Question-How do you homeschool many children at the same time?
One thing that helps for us is after we had been going for a couple years I began to let the environment and rythms do much of the work.
For instance, instead of reading a geography text we stuck a world map under plastic on the table. Within two years my older kids could pretty much tell you where ever place in the world is and what it is next to. We have also stuck artwork under the table, I wrote about that here- http://melissacalapp.blogspot.com/2010/01/child-sized-masterpieces-level-3.html.
I have also trained all of the children to listen to tapes before bed and then I bought tons of History, scriptures, poetry, musician biographies, and works of literature on tapes and CDs. This morning I mentioned for the first time George Washington Carver, and got a huge explanation of who he was and what he did, not because I had taught it, but because they heard it on tape.
One of the rythms we have also that works well for us, is first thing in the morning I roll the kids out of bed and start reading to them--this morning it was the last chapter of "Gulliver's Travels," and then a chpater in "Story of the World," about Africa after World War II, which was followed by a discussion of racism, inequality, and then somehow how one should pick who they marry and what to look for, and then what kind of jobs can be done from home, so they can be their with their families as much as possible. This rythm of first reading and then letting any discussions come, allows a lot of learning to occur early in the day, since I work from home and need afternoons for that.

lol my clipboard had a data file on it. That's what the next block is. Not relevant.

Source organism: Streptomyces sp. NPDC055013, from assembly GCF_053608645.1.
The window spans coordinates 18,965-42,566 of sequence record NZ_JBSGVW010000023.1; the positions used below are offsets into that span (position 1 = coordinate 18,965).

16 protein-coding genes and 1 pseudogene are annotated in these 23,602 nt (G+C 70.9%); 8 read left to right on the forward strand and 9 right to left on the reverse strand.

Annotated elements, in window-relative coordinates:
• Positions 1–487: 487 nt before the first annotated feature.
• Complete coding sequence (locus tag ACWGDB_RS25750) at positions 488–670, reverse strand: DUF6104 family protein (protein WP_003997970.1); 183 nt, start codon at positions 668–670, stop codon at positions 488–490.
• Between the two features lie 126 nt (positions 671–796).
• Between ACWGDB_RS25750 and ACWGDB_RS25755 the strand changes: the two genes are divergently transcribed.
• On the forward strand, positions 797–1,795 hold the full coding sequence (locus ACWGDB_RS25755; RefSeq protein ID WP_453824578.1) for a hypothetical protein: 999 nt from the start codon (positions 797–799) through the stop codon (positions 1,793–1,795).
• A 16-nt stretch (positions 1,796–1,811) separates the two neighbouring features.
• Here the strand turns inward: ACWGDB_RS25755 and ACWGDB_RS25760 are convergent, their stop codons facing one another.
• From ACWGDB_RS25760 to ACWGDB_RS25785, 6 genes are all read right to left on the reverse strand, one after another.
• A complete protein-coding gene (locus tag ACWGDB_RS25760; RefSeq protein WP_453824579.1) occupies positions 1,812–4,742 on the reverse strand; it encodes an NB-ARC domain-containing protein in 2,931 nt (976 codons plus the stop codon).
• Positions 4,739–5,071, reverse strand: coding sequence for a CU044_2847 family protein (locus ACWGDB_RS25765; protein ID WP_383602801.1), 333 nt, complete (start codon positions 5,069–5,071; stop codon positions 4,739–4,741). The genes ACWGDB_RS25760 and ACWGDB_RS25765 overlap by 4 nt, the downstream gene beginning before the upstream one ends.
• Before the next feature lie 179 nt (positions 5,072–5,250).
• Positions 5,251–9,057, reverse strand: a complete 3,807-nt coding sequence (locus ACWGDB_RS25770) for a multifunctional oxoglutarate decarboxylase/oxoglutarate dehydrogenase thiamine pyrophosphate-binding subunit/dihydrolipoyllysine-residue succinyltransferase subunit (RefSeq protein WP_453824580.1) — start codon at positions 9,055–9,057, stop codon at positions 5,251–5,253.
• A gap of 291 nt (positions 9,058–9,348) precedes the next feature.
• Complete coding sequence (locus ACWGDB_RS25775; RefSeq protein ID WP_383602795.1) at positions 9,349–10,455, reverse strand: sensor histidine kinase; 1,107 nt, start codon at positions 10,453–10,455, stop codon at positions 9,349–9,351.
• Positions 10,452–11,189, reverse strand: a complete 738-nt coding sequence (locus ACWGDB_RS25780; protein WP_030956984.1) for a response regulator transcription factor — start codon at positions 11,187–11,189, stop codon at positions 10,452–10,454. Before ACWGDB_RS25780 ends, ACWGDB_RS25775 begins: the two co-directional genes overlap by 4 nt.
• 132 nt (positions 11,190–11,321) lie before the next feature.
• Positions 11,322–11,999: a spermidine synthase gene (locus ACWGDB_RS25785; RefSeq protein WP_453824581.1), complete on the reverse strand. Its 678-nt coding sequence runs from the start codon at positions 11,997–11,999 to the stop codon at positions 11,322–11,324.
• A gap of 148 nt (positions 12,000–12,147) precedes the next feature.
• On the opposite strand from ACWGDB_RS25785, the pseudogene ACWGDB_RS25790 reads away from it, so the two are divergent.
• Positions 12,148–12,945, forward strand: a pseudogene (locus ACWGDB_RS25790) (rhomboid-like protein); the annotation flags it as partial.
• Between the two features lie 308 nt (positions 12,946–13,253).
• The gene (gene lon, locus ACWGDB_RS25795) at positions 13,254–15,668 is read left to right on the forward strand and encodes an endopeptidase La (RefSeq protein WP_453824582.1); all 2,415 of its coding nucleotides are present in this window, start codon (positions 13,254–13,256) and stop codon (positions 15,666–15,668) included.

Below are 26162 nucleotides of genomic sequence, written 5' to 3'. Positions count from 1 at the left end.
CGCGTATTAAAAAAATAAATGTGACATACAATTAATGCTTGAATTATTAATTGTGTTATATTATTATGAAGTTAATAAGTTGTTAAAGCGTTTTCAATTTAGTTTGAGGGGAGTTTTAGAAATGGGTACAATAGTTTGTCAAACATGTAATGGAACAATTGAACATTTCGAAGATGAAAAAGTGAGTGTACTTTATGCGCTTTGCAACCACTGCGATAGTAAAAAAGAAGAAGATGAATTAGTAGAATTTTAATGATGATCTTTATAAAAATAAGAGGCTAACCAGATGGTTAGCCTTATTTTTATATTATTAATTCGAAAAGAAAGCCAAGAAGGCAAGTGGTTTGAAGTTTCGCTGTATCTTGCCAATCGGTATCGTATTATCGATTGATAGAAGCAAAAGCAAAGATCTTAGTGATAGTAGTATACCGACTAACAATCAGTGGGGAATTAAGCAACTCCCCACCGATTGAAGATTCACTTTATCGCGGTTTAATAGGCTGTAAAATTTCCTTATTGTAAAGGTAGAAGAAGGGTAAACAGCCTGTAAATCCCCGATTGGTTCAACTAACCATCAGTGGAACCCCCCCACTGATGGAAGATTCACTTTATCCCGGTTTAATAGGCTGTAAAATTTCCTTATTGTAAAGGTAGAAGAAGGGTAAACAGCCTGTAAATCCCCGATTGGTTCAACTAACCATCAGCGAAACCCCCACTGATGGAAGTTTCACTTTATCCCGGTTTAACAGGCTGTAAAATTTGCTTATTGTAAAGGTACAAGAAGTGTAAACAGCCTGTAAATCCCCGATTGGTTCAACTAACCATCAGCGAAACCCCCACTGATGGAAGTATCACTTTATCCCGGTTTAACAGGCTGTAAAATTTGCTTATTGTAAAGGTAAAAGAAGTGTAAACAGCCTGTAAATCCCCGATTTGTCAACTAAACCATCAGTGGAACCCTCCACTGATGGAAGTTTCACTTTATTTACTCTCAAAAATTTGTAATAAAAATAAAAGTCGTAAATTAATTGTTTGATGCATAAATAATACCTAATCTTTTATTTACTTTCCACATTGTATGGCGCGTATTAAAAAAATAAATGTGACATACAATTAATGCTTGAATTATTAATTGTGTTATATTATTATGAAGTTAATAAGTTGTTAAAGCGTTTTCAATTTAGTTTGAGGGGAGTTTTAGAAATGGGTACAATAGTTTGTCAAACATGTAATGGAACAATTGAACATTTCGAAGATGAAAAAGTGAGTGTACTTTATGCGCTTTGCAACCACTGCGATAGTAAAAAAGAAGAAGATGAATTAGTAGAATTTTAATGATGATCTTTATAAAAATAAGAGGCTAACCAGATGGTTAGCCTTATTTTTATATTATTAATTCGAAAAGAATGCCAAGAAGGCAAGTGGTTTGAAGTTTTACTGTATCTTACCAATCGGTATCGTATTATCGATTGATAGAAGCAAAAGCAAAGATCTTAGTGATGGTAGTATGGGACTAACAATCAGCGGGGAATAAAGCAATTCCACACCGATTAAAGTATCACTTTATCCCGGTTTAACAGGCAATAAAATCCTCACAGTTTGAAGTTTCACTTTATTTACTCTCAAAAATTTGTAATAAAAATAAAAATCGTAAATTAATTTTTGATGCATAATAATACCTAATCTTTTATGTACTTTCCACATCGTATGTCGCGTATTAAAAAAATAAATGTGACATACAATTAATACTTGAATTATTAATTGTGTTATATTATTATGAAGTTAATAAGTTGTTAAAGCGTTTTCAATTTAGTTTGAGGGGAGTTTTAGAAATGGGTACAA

If I keep going I'll start rambling, so I will just stop and say. Homeschooling large families does work for the parent willing to deviate from the grade level paradigm, and there is a lot of satisfaction in it.